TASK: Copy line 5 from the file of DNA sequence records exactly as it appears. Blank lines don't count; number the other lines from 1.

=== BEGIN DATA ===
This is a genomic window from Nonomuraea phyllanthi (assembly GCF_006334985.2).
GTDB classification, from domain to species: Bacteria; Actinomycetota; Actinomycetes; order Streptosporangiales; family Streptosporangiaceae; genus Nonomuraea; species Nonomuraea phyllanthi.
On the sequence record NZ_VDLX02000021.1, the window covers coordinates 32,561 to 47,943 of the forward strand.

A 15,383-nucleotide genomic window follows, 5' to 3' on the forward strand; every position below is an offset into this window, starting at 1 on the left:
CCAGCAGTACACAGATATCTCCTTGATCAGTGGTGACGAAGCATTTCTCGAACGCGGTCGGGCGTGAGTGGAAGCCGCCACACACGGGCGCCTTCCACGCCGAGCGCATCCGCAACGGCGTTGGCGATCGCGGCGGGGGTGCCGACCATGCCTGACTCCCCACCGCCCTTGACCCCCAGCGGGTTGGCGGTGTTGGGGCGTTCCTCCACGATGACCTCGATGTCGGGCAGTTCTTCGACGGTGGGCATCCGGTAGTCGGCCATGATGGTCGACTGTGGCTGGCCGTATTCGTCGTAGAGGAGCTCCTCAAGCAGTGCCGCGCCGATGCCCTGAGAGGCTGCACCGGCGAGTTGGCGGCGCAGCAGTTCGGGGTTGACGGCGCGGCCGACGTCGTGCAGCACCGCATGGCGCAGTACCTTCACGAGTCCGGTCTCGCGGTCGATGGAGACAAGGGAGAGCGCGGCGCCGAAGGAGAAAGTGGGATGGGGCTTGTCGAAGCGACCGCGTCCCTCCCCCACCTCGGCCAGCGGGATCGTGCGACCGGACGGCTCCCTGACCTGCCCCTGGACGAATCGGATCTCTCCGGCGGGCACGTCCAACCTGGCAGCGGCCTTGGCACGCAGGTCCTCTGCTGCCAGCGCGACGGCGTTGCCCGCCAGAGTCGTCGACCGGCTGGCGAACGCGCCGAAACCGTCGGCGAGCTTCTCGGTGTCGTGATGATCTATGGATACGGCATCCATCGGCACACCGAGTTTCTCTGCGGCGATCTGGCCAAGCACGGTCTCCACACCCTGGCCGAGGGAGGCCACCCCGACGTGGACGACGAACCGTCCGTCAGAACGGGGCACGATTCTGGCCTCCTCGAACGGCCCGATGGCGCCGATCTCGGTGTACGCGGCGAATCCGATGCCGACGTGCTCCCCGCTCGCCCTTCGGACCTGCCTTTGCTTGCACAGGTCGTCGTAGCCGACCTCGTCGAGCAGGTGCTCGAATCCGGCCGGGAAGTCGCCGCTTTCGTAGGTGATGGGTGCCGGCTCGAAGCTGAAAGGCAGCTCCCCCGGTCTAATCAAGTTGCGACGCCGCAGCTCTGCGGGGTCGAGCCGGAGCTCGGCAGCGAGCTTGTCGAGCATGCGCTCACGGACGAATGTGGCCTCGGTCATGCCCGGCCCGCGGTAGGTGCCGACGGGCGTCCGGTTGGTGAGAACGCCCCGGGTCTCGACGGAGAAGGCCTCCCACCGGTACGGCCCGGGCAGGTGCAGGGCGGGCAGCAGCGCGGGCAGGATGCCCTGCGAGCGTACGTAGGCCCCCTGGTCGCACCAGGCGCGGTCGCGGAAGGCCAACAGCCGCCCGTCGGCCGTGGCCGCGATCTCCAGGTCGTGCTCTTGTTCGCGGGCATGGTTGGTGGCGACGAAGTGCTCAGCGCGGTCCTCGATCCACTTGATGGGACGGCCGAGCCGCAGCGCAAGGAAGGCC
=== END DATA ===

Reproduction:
CCAGCAGTACACAGATATCTCCTTGATCAGTGGTGACGAAGCATTTCTCGAACGCGGTCGGGCGTGAGTGGAAGCCGCCACACACGGGCGCCTTCCACGCCGAGCGCATCCGCAACGGCGTTGGCGATCGCGGCGGGGGTGCCGACCATGCCTGACTCCCCACCGCCCTTGACCCCCAGCGGGTTGGCGGTGTTGGGGCGTTCCTCCACGATGACCTCGATGTCGGGCAGTTCTTCGACGGTGGGCATCCGGTAGTCGGCCATGATGGTCGACTGTGGCTGGCCGTATTCGTCGTAGAGGAGCTCCTCAAGCAGTGCCGCGCCGATGCCCTGAGAGGCTGCACCGGCGAGTTGGCGGCGCAGCAGTTCGGGGTTGACGGCGCGGCCGACGTCGTGCAGCACCGCATGGCGCAGTACCTTCACGAGTCCGGTCTCGCGGTCGATGGAGACAAGGGAGAGCGCGGCGCCGAAGGAGAAAGTGGGATGGGGCTTGTCGAAGCGACCGCGTCCCTCCCCCACCTCGGCCAGCGGGATCGTGCGACCGGACGGCTCCCTGACCTGCCCCTGGACGAATCGGATCTCTCCGGCGGGCACGTCCAACCTGGCAGCGGCCTTGGCACGCAGGTCCTCTGCTGCCAGCGCGACGGCGTTGCCCGCCAGAGTCGTCGACCGGCTGGCGAACGCGCCGAAACCGTCGGCGAGCTTCTCGGTGTCGTGATGATCTATGGATACGGCATCCATCGGCACACCGAGTTTCTCTGCGGCGATCTGGCCAAGCACGGTCTCCACACCCTGGCCGAGGGAGGCCACCCCGACGTGGACGACGAACCGTCCGTCAGAACGGGGCACGATTCTGGCCTCCTCGAACGGCCCGATGGCGCCGATCTCGGTGTACGCGGCGAATCCGATGCCGACGTGCTCCCCGCTCGCCCTTCGGACCTGCCTTTGCTTGCACAGGTCGTCGTAGCCGACCTCGTCGAGCAGGTGCTCGAATCCGGCCGGGAAGTCGCCGCTTTCGTAGGTGATGGGTGCCGGCTCGAAGCTGAAAGGCAGCTCCCCCGGTCTAATCAAGTTGCGACGCCGCAGCTCTGCGGGGTCGAGCCGGAGCTCGGCAGCGAGCTTGTCGAGCATGCGCTCACGGACGAATGTGGCCTCGGTCATGCCCGGCCCGCGGTAGGTGCCGACGGGCGTCCGGTTGGTGAGAACGCCCCGGGTCTCGACGGAGAAGGCCTCCCACCGGTACGGCCCGGGCAGGTGCAGGGCGGGCAGCAGCGCGGGCAGGATGCCCTGCGAGCGTACGTAGGCCCCCTGGTCGCACCAGGCGCGGTCGCGGAAGGCCAACAGCCGCCCGTCGGCCGTGGCCGCGATCTCCAGGTCGTGCTCTTGTTCGCGGGCATGGTTGGTGGCGACGAAGTGCTCAGCGCGGTCCTCGATCCACTTGATGGGACGGCCGAGCCGCAGCGCAAGGAAGGCC